This book is for everyone who wants to learn to cook, or to become a better cook. The first part is a series of chapters that review the basics of simple food, beginning with how to choose fresh ingredients and stock a pantry and how to decide what to cook. The chapters that follow focus on essential cooking techniques, with detailed explanations of the whys and wherefores and simple model recipes. By cooking your way through these lessons, tasting and learning from your successes (and your mistakes), you will get to know some fundamental techniques by heart and you won’t have to look them up again. This will enable you to cook with ease and confidence, inspired by recipes — rather than being ruled by them — and free to enjoy the sheer pleasure of preparing and sharing simple food with your friends and family. In the second half of the book you will find more recipes in the same format, chosen because they are easily made once you are familiar with the techniques set forth in the lessons.
Eat locally and sustainably.
Learn where your food comes from and how it is produced. Seek out a diverse variety of vegetables and fruits from small, local producers who take care of the land. Buy eggs, meat, and fish from producers whose practices are organic, humane, and environmentally sound.
Choose food in season. Even where the growing season is short, organic gardening and farming can extend it: Greens can be grown in cold frames and greenhouses, and there are always local foods that can be stored, dried, and canned for the winter months. Eating seasonally inspires your menus, gives you a sense of time and place, and rewards you with the most flavorful food.
Shop at farmers markets.
Farmers markets create communities that value diversity, honesty, seasonality, locality, sustainability, and beauty. Get to know the people who grow your food. Think of yourself as a partner with the farmers, learning from them and working with them.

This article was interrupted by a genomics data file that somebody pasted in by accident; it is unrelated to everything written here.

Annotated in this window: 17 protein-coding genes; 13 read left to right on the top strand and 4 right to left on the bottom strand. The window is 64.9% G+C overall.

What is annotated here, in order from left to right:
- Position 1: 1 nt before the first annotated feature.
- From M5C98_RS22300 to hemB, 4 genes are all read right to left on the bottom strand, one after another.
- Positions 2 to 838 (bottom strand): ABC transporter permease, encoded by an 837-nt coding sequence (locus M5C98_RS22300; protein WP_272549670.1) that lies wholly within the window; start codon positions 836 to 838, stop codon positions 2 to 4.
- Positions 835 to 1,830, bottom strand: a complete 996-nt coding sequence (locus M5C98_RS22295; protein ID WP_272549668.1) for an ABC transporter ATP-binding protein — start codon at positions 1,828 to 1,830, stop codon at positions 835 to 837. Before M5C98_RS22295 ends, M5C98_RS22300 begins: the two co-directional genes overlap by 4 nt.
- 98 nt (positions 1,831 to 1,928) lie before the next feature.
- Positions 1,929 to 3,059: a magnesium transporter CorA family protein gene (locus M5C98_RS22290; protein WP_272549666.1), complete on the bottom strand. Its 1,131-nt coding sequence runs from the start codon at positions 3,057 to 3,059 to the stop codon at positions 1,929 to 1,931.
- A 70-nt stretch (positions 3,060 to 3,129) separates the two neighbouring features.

Plant a garden.
It is deeply satisfying to eat food you have grown yourself, in your own backyard or in a community garden. Even a pot of herbs on your windowsill can transform your cooking and connect you to the changing seasons, as can foraging for wild foods and harvesting fruit from farms that allow you to pick your own. Learn what the edible landscape has to offer.
Conserve, compost, and recycle.
Take your own basket to the market. Reuse whatever packaging you can. Keep a compost bucket nearby when you cook to recycle kitchen scraps. The more you conserve, the less you waste, the better you feel.
Cook simply, engaging all your senses.
Plan uncomplicated meals. Let things taste of what they are. Enjoy cooking as a sensory pleasure: touch, listen, watch, smell, and, above all, taste. Taste as you go. Keep tasting and keep practicing and discovering.
Include your family and friends, and especially children. When children grow, cook, and serve food, they want to eat it. The hands-on experience of gardening and cooking teaches children the value and pleasure of good food almost effortlessly.
No matter how modest the meal, create a special place to sit down together, and set the table with care and respect. Savor the ritual of the table. Mealtime is a time for empathy and generosity, a time to nourish and communicate.
Remember food is precious.
Good food can only come from good ingredients. Its proper price includes the cost of preserving the environment and paying fairly for the labor of the people who produce it. Food should never be taken for granted.
Excerpted from “The Art of Simple Foods: Notes, Lessons and Recipes from a Delicious Revolution” by Alice Waters.